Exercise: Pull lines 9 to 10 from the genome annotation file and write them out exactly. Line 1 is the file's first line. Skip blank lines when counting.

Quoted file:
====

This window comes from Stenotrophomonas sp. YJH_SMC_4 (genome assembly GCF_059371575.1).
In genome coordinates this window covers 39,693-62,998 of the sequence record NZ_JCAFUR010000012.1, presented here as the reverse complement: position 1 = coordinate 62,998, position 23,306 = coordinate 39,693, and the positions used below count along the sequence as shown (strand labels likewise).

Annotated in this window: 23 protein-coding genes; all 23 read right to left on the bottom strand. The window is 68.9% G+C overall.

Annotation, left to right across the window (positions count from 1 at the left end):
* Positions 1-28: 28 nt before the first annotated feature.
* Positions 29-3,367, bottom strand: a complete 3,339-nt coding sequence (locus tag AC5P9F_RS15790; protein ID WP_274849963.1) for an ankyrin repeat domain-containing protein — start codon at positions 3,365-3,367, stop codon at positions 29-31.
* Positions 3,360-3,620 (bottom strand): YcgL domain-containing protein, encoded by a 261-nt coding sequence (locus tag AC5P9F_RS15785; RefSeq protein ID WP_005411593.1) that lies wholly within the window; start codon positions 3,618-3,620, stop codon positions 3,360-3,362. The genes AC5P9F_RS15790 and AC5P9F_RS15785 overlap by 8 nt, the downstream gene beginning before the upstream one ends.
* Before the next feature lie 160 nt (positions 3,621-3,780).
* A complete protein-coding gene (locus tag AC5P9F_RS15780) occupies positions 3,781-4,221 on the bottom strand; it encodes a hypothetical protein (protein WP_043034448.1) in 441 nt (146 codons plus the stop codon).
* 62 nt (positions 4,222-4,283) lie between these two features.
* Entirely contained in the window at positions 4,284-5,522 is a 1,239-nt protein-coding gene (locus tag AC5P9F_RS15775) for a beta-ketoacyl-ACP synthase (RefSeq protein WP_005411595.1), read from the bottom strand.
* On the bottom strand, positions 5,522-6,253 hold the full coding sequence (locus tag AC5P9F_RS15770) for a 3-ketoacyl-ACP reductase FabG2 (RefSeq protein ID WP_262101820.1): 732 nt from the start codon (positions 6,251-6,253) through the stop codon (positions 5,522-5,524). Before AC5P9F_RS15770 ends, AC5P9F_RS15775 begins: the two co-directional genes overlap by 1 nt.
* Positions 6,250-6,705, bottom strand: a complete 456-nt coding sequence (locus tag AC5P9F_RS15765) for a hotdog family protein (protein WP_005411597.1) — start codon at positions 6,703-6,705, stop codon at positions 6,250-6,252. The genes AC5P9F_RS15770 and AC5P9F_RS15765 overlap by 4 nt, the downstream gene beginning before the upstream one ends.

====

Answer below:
* A complete protein-coding gene (locus tag AC5P9F_RS15780) occupies positions 3,781-4,221 on the bottom strand; it encodes a hypothetical protein (protein WP_043034448.1) in 441 nt (146 codons plus the stop codon).
* 62 nt (positions 4,222-4,283) lie between these two features.